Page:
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robertsd0714 10-21-2011 11:10 PM

Ubuntu on an External Hard Drive
Ok so I'm new to Linux (obviously) and I have a quick question. I bought a 2 TB external hard drive and got it today. I was curious if I would be able to maybe, install an OS on it and boot from it, which upon research, if my external hard drive is boot-able, I can. I have the .iso file for Ubuntu 11.10 and linux pen-drive installer, but it says its going to overwrite the MBR, which I kind of expected. But what I want to know is if I don't like linux and want to get rid of it, can I get the old MBR back? Or will this totally screw up my external hard drive to the point where i can't use it to store my data?

countach74 10-22-2011 01:36 AM

There is a way to get the old MBR back... I am not much of a Windows user, so I can't tell you how, but if you do some googling for "restoring Windows boot loader," I'm sure it'll pop right up. The MBR is only used to boot off the drive. If you're not planning on booting off of it, the MBR won't make a difference. You can use it as a normal drive to store data even with a Linux boot loader in the MBR. However, you will likely have to reformat the drive to FAT or NTFS for Windows to be able to do anything with it.

thezerodragon 10-22-2011 02:01 AM


There is a way to get the old MBR back...
The Win7 system restore disk lets you do this easily from (gasp!) the command line. From the command line in the Win7 system restore disk environment, you run

bootrec.exe /fixmbr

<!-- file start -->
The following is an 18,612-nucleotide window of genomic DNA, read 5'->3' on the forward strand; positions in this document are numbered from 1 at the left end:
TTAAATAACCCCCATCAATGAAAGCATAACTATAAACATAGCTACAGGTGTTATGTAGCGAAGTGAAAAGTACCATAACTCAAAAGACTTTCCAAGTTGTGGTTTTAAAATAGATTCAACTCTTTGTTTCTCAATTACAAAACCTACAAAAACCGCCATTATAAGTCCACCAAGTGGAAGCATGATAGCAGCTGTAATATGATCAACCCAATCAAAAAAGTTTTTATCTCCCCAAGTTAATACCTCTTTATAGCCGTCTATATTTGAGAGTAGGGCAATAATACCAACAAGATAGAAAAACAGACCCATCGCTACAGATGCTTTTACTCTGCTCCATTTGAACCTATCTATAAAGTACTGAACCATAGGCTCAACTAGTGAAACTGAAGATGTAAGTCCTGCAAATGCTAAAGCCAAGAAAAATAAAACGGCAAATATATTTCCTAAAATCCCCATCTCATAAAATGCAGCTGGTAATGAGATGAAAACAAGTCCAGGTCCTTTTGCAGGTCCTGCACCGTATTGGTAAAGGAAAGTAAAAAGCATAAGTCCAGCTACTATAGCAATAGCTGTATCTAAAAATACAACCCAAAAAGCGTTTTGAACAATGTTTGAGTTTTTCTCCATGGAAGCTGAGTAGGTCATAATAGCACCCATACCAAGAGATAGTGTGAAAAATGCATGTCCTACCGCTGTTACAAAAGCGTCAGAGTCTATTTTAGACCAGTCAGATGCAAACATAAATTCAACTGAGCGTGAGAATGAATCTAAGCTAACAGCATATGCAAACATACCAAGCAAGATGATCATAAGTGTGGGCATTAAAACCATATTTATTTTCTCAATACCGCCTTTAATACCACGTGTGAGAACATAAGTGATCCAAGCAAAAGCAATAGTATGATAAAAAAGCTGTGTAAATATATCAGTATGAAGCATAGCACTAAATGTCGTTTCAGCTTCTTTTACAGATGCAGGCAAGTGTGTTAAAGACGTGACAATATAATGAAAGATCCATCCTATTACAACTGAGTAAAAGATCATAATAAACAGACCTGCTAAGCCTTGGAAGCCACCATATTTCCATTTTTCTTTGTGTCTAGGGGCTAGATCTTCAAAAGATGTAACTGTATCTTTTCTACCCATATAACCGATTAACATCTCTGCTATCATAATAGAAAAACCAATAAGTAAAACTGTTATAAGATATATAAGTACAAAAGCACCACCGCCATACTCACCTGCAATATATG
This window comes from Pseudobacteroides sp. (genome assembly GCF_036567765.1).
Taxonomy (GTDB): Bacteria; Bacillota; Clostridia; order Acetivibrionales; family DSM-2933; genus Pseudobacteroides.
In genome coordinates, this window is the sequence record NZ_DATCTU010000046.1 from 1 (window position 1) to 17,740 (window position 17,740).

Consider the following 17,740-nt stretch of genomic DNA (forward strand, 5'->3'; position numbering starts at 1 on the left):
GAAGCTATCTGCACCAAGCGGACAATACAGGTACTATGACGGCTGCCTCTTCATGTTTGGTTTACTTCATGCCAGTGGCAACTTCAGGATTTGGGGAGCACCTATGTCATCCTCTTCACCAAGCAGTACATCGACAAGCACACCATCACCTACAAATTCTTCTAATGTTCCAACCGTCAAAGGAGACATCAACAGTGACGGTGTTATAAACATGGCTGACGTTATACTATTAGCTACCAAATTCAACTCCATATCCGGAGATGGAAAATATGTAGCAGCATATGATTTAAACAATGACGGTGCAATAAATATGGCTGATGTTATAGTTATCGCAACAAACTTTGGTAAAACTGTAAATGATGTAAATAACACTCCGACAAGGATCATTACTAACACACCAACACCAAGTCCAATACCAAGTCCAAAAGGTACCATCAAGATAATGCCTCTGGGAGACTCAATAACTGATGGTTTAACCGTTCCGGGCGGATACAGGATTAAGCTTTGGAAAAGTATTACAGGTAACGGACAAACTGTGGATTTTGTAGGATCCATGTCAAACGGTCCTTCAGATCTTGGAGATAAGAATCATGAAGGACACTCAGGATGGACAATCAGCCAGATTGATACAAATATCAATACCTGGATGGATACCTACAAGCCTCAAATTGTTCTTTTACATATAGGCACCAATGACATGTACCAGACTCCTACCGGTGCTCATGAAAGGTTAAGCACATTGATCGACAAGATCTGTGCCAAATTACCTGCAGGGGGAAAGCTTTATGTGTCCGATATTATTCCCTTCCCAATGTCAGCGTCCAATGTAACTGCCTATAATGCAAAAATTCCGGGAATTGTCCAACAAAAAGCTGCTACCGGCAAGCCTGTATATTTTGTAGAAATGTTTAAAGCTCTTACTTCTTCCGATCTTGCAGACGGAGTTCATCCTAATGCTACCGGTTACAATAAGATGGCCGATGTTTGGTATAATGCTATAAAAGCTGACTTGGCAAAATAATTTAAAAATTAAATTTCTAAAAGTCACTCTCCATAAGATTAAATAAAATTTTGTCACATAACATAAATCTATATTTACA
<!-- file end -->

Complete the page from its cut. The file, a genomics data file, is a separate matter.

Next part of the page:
and restore the Windows MBR. However, as Countach74 mentioned, if this is an external HDD as opposed to a Windows boot disk, it pretty much doesn't matter.

robertsd0714 10-22-2011 10:18 PM

Alrighty. Thank ya, thank ya. I kinda had a feeling it wouldn't matter, but I just wanted to be safe. I didn't want to screw up my 2 TB external hard drive and waste $107 ya know. Thank you ^-^

sgosnell 10-22-2011 10:22 PM

I would recommend partitioning the drive to give a Linux partition of a reasonable size and keeping most of the drive in a large partition still formatted as ntfs. You can use that partition to store your data, and both Windows and Linux can access it.

Wow, 2,000 gigabytes for $107. I can remember when drives of a few megabytes cost more than that, and that was in much-less-inflated dollars.

robertsd0714 10-22-2011 10:33 PM

Thanks for the advice you three! I'll be sure to keep all that you've said in mind. And yea. I was quite shocked when I saw that price on Honestly, I saw that deal and I couldn't pass it up. I have more storage than I know what to do with but, hey, better than not having enough right?

sgosnell 10-23-2011 12:13 AM

Software is a gas. It always expands to fill its container, so you won't have excess storage for long.

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